1. re: ssaibal

                              Now that you're an experienced poster, I hope you'll keep us up-to-date on your sushi finds. Enjoy and don't be a stranger!

                            2. re: Melanie Wong

                              Just to clarify...we're not talking sashimi?!

                              1. re: ChowFun_derek

                                Right, not sashimi. Use chopsticks for sashimi.

                      2. re: alfredck

                        So good to have you back, sorry I can't help with your specific quests.

                        When I was in North Carolina in the spring, I'd just missed a shad roe festival. But then I learned that the roe was imported from neighboring states as shad was nearly depleted locally. Couldn't find it on any menus to try either.

                        1. re: alfredck

                          You got it. It is the slicing method of the blackfish which "hides" the bones from your feeling. Otherwise this fish is a lot of effort to eat. But if done correctly it is a treat for raw fish salad. If do not mind the effort the flesh is sweet and tasty.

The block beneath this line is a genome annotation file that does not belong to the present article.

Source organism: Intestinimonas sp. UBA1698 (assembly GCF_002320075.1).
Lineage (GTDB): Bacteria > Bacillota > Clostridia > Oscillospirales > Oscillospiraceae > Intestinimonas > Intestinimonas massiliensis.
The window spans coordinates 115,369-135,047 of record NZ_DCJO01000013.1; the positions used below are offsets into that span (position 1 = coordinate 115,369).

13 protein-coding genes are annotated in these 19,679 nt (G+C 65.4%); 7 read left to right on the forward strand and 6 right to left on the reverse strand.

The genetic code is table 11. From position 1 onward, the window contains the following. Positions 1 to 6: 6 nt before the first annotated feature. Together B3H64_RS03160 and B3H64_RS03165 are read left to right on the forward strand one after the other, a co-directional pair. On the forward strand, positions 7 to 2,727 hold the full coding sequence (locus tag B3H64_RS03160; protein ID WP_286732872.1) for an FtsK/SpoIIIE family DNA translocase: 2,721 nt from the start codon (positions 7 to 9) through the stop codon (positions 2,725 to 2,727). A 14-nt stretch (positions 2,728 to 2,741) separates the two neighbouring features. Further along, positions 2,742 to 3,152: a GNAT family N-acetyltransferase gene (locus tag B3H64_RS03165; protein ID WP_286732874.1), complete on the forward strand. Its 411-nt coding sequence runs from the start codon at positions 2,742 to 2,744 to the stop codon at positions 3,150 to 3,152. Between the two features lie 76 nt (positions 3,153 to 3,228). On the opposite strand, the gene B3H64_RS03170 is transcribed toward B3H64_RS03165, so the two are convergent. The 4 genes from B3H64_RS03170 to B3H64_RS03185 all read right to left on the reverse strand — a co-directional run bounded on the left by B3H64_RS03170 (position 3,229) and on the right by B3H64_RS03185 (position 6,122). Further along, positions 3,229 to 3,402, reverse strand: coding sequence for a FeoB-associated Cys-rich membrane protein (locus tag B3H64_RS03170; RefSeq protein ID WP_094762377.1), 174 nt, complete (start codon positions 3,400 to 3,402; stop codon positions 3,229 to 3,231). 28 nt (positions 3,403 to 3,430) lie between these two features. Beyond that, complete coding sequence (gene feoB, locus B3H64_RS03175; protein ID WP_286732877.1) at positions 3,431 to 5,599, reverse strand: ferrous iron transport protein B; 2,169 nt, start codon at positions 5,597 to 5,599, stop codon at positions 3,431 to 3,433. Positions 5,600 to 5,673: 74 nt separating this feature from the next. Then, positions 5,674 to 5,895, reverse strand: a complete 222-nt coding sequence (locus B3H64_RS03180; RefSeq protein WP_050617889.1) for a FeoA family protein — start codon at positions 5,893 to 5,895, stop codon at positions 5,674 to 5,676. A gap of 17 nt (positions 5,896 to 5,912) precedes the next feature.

2. The original comment has been removed
                    1. This is an American Shad:

                      And this is a Sacramento Blackfish:

                      I don't know where you can buy either one, but I've had American Shad that were caught in the Lower Sacramento River, and those boys were BONY. Tasty, but bony. Good fighters with soft mouths, and did I mention they were bony?

                      1 Reply
                      1. re: ricepad

                        You are right about the bones! Right on the money.

                      2. I was told Ilish is available for the week following East Bengal victories ... since Mohan Bagan won last weekend, ilish may not be avail until the Saraswati Pujo.

                        What part of the Bay Area are you in ... or where are you looking for the fish? South Bay? SF? East Bay?

                        1 Reply
                        1. re: psb

                          You are absolutely right about the two soccer clubs. I live in Fremont and used to buy ilish from Bangla Bazaar in Sunnyvale, but I want to buy local fish as far as possible.